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The share market slumped to an eight-month low before paring its losses as rising US futures sharpened hopes of a relief rally following several weeks of down-pressure on global equities.

The S&P/ASX 200 whittled an opening loss of 89 points to 33 points or 0.45 per cent mid-session. The opening plunge drove the index to its lowest since late May.

Investors rotated into defensive sectors as tech and mining stocks continued to retreat. Supermarkets and property stocks led the recovery.

What’s driving the market

Bargain-hunters dipped their toes as the benchmark dropped below 7100 for the first time since May 27. Traders waiting for an entry signal were encouraged by positive signs from the US following Wall Street’s worst week since the initial pandemic market collapse in 2020.

S&P 500 futures firmed 30 points or 0.7 per cent this morning. The index dived 1.89 per cent on Friday as a weak result from Netflix added to rates jitters. The broadest of the three major US indices has fallen 8.3 per cent from its peak earlier this month.

The Nasdaq Composite fared even worse as investors abandoned highly-priced growth stocks amid questions over valuations as the era of easy monetary policy ends. The index tanked 2.72 per cent on Friday to extend its retreat from last year’s high to 14 per cent.

“What had initially been a stimulus withdrawal-driven decline morphed last week to include earnings jitters,” Adam Crisafulli, founder of Vital Knowledge, said. “So investors are now worried not just about the multiple placed on earnings, but the EPS forecasts themselves.”

A potentially explosive week ahead includes earnings updates from market giants Apple, Microsoft and Tesla, as well as a Federal Reserve rates meeting. In Australia, inflation figures tomorrow could increase pressure on the RBA to join a global shift towards raising rates. However, the bank also has to deal with a collapse in economic activity as the Omicron wave hit.

The scale of the Omicron-induced economic crunch in Australia was underlined by a collapse in private-sector activity to a five-month low. Markit’s Composite Output Index slumped to 45.3 this month from 54.9 in December.

“The Australian economy had slipped from a state of strong recovery in end-2021 to being affected by the surge in COVID-19 infections at the start of 2022,” Jingyi Pan, Economics Associate Director at IHS Markit, said.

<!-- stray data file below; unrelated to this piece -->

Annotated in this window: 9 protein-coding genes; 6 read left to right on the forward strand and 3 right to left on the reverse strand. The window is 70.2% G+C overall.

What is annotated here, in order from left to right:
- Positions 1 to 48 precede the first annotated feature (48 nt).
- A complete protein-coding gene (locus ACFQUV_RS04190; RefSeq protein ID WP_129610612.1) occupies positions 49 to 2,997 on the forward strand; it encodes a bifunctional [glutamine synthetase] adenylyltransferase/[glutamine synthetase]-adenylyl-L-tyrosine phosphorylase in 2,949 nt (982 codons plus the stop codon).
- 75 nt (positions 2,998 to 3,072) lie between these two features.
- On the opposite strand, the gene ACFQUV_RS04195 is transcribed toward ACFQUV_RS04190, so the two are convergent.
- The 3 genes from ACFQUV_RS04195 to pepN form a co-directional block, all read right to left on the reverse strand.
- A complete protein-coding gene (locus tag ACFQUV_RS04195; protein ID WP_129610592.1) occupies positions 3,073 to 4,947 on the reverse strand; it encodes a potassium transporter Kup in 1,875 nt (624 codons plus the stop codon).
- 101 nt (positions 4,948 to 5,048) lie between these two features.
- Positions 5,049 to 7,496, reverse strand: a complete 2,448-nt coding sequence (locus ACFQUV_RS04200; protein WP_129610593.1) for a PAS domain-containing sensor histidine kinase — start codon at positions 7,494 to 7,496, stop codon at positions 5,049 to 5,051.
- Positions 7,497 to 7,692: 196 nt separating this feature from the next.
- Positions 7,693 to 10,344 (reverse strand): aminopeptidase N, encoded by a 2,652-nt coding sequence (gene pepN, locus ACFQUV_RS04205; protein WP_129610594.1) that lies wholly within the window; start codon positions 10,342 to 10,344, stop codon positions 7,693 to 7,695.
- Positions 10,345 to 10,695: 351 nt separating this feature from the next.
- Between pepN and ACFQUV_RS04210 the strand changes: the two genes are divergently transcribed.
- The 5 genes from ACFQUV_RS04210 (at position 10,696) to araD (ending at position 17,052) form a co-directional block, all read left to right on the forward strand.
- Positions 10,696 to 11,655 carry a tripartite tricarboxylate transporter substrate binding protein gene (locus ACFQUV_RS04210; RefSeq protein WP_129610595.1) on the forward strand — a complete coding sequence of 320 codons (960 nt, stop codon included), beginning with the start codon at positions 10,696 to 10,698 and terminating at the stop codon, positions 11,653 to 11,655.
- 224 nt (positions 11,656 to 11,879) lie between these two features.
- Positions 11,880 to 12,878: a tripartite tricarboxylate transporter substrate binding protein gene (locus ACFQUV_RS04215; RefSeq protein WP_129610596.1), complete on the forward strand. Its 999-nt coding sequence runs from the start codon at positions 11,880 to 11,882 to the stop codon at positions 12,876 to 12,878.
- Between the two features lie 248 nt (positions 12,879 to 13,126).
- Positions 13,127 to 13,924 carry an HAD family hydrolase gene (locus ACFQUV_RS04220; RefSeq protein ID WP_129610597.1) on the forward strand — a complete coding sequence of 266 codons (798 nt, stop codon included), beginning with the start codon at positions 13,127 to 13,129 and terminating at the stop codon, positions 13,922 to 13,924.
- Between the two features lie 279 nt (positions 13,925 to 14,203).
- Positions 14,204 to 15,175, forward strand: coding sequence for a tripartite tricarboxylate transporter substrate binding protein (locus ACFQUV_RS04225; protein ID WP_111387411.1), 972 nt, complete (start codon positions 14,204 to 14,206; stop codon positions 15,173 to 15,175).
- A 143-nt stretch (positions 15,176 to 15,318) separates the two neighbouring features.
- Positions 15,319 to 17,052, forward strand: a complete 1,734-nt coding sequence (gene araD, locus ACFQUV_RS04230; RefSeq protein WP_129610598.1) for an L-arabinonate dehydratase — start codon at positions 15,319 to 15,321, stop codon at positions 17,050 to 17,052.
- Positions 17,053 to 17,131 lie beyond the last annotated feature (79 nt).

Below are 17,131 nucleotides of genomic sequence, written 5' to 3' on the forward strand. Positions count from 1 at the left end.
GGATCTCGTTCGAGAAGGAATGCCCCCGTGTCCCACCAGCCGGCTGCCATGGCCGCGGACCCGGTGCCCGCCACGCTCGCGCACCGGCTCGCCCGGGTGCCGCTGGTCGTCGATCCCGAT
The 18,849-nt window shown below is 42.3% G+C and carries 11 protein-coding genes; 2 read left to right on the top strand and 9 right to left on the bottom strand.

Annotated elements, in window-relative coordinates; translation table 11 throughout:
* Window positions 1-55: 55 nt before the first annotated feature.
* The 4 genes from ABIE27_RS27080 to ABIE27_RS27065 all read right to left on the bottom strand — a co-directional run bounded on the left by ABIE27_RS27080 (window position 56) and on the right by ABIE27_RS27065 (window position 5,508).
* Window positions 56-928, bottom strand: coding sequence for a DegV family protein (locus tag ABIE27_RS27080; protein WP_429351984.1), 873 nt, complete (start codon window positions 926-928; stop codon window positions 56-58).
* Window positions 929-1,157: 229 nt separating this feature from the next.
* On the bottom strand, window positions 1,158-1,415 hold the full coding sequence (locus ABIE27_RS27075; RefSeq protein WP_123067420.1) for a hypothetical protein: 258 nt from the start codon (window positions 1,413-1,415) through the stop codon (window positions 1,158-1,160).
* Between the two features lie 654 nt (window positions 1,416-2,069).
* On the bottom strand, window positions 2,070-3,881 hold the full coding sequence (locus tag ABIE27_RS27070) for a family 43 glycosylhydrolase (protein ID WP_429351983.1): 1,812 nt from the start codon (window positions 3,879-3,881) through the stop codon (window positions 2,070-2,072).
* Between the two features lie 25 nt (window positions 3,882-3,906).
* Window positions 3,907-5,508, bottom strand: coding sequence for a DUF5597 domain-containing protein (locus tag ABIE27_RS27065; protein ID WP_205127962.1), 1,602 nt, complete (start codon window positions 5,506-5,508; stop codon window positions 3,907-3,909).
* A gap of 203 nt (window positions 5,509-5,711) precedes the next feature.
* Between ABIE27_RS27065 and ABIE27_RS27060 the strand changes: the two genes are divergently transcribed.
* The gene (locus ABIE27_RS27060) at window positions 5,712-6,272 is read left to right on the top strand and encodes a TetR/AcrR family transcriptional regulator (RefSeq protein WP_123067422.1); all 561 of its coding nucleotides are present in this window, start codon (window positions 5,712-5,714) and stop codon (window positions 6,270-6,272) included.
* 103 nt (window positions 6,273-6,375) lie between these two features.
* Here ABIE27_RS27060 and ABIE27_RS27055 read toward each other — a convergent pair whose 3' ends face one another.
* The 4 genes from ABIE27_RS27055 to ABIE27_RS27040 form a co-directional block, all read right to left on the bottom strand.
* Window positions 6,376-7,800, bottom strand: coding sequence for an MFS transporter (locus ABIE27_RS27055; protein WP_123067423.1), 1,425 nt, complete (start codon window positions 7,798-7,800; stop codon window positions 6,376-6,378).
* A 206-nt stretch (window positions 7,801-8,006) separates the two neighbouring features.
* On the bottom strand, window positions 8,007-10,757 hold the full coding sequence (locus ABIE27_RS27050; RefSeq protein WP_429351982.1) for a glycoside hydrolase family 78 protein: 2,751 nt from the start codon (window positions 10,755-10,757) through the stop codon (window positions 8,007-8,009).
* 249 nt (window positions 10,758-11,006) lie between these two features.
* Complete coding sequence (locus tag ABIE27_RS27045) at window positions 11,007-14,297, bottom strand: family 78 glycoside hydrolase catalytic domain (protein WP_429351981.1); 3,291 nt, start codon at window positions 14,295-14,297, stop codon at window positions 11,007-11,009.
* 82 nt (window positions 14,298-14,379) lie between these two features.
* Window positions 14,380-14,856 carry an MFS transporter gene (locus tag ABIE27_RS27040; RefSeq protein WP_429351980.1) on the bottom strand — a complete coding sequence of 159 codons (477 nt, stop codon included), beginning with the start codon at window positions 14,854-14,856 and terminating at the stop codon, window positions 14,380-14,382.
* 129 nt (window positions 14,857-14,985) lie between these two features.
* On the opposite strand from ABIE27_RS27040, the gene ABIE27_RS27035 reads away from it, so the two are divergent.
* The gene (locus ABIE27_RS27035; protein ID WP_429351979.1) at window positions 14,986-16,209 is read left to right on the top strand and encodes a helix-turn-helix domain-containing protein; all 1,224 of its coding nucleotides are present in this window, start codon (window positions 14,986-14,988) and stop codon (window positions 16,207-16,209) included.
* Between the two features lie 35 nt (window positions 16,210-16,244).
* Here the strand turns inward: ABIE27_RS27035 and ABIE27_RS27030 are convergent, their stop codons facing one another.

“Supply issues meanwhile remained prevalent, with lengthening of lead times, reports of supply shortages and labour constraints persisting and made worse by the latest surge in COVID-19 cases,” he added.

Going up

Defensive sectors have suffered this year as a surge in bond yields made their returns less appealing. REITs, consumer staples and telecoms led this morning’s revival as multi-month sector lows attracted buyers.

Industrial property giant Goodman Group firmed 3 per cent. Supermarkets Coles and Woolworths gained 1.67 and 1.94 per cent, respectively. Retail conglomerate Wesfarmers put on 0.6 per cent.

Uniti Group jumped 9.55 per cent on news of buying interest from potential suitors. The telecom services provider said it had received approaches from “more than one party” interested in acquiring the company.

The morning’s other best performers were online property ad group REA +2.81 per cent, Domino’s Pizza +2.61 per cent and tech firm Megaport +2.57 per cent.

At the speculative end of the market, Greenstone Resources climbed 17.24 per cent before its shares entered a trading halt, pending a response to a price query from the market operator. Nickel miner Estrella Resources added 11.76 per cent after intersecting massive sulphides at its Carr Boyd Mine.

Virdis Mining and Minerals listed with a bounce of 52.5 per cent. The Perth-based gold explorer intends to drill in Canada’s far north.

Cooper Metals gained 18.87 per cent after commencing survey work at its Mt Isa copper-gold project.

Going down

Fortescue Metals continued its move into green energy with the acquisition of the UK’s Williams Advanced Engineering. If the purchase passes UK regulators, Fortescue will pay private equity firm EMK Capital and Williams Grand Prix Engineering US$223 million for the business, which has extensive skills in battery development.

WAE will be integrated into Fortescue’s diversified resources and green energy business. Fortescue shares eased 1.7 per cent.

A mixed quarterly dragged diversified miner South32 down 4.65 per cent. Increased nickel, zinc and alumina production was offset by declines in coal, manganese, silver, aluminium and lead.

A production downgrade pushed Regis Resources down 12.62 per cent. Guidance for the Duketon gold operation was revised to 300-340,000 ounces from previous guidance of 340-380,000 ounces. The miner attributed the setback to a wall slip and other operational challenges.

Gold miner Alkane Resources dipped 0.58 per cent after warning production costs will rise due to heavy rainfall and the impact of Covid on labour.   

Shares in Adairs dived 19.95 per cent after the online furniture retailer warned first-half sales were expected to be flat. Unaudited group sales were $242 million, $1 million below the equivalent period last financial year. The retailer warned margins had been impacted by increased delivery and marketing costs, and supply chain issues.

Other markets

The Asia Dow retreated 0.99 per cent, China’s Shanghai Composite 0.91 per cent, Hong Kong’s Hang Seng 1.09 per cent and Japan’s Nikkei 0.8 per cent.

Oil opened the week on the rebound from two days of losses. Brent crude bounced 74 US cents or 0.8 per cent to US$88.63 a barrel.

Gold crept up US$1.20 or 0.1 per cent to US$1,833 an ounce.

The dollar eased 0.07 per cent to 71.82 US cents.

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